Paper No. 3
Presentation Time: 2:00 PM
REPEAT PHOTOGRAPHY OF LAKE MICHIGAN COASTAL DUNES: EVIDENCE OF DUNE STABILIZATION AT LOW LAKE PHASE
The coastal dunes along the shore of Lake Michigan may comprise the largest body of freshwater dunes in the world. In the past fifteen years a variety of geomorphic investigations have focused on the age and evolution of dune landscapes between Muskegon and Indiana Dunes National Lakeshore. Prior to these investigations it was generally believed that the largest (~ 60-m-high) dunes grew during low lake stages when beaches were relatively wide and sand supply was therefore high. The recent studies have suggested, through radiocarbon dating of buried soils, that growth of dunes may be more linked to high lake levels as per the perched dune model. Conversely, large dunes tended to stabilize when lake level was relatively low. These conclusions may be erroneous, however, due to the statistical uncertainties associated with radiocarbon dating.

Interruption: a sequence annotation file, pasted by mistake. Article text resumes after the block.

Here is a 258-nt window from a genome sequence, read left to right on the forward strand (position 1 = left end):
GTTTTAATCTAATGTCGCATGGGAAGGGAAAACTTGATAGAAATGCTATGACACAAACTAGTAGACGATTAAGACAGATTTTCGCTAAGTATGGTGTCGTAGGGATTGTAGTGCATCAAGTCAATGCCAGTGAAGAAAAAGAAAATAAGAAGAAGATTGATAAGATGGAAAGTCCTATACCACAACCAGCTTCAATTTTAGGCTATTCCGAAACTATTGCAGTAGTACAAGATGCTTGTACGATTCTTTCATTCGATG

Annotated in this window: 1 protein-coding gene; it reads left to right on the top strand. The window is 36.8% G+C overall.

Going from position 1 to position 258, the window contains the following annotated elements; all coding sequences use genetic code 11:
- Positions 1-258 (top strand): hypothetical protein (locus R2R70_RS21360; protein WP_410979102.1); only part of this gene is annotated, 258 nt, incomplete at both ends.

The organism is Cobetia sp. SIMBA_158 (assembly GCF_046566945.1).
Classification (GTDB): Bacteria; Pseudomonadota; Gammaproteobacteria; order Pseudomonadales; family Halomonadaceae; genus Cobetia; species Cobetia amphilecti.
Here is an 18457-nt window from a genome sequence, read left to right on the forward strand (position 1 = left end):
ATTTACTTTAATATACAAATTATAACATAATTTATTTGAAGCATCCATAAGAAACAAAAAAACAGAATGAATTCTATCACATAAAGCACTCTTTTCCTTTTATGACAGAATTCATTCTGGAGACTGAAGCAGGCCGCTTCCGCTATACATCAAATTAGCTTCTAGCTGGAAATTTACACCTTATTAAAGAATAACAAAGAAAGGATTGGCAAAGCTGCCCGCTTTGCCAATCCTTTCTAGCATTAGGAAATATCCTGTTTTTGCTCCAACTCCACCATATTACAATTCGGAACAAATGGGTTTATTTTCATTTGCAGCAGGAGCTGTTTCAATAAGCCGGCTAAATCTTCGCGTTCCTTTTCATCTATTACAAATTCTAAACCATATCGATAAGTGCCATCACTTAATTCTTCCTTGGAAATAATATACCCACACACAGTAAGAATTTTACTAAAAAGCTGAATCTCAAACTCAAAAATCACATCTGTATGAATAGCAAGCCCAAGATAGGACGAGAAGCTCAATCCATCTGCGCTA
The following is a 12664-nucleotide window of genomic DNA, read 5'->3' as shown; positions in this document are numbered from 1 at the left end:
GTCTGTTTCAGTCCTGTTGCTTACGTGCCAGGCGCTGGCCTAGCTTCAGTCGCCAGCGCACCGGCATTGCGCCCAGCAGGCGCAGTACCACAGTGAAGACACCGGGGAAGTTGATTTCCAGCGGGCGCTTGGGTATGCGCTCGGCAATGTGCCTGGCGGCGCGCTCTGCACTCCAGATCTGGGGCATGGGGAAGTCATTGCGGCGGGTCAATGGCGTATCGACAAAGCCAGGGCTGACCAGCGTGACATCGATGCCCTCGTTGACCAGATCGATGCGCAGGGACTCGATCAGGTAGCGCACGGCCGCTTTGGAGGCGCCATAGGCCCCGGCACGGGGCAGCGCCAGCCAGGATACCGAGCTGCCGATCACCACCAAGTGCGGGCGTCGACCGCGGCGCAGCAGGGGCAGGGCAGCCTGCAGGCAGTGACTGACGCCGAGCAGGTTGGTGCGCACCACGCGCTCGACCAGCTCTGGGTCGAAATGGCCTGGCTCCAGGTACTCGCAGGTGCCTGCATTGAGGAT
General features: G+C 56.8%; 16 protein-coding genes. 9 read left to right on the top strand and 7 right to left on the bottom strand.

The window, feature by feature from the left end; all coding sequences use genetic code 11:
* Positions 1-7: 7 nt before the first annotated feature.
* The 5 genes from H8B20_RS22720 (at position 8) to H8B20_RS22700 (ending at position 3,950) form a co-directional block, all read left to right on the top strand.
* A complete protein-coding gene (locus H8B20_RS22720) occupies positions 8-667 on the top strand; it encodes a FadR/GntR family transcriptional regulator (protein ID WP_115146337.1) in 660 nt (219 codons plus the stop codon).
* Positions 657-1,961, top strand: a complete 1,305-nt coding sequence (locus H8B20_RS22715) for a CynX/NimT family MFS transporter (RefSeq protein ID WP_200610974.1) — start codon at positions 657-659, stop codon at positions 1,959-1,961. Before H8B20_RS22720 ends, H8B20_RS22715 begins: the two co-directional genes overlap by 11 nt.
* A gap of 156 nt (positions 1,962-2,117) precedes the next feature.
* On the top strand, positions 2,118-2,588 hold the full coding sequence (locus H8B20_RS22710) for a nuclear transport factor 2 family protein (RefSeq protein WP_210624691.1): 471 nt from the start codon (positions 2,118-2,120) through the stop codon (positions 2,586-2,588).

Water levels in Lake Michigan are currently near historic lows. This low phase provides an opportunity to empirically test the validity of the perched dune model to large dunes along Lake Michigan. Repeat photography of study sites between 2000 and 2007 demonstrates that vegetation has rapidly expanded across dune exposures in the past few years, with trees even present where none were before. These observations provide good evidence that the large dunes are stabilizing during this low lake stage, which thus supports the perched dune model for dune evolution.